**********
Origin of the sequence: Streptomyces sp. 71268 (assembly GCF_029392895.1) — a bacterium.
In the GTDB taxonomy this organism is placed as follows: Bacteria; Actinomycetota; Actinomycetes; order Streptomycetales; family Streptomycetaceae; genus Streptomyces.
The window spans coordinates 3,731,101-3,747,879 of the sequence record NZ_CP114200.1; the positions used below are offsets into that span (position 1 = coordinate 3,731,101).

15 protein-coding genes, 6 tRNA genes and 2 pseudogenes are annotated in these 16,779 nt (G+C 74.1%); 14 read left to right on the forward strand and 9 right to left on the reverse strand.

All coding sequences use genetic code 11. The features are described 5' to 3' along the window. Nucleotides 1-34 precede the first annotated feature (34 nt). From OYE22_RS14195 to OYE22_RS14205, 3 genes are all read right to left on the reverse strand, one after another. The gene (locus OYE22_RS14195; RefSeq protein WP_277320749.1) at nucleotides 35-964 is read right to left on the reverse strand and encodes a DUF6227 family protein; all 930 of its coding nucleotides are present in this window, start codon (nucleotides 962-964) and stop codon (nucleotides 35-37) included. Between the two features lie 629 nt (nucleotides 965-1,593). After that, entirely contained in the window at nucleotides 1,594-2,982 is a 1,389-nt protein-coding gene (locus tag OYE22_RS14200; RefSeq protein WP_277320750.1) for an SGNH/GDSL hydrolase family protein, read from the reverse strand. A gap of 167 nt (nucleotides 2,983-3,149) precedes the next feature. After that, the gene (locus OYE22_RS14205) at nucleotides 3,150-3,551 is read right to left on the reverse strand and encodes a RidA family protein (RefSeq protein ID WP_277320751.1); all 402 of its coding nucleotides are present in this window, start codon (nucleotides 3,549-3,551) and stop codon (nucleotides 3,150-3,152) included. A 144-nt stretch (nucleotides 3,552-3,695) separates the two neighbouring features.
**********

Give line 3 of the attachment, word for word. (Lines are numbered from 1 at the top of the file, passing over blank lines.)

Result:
The window spans coordinates 3,731,101-3,747,879 of the sequence record NZ_CP114200.1; the positions used below are offsets into that span (position 1 = coordinate 3,731,101).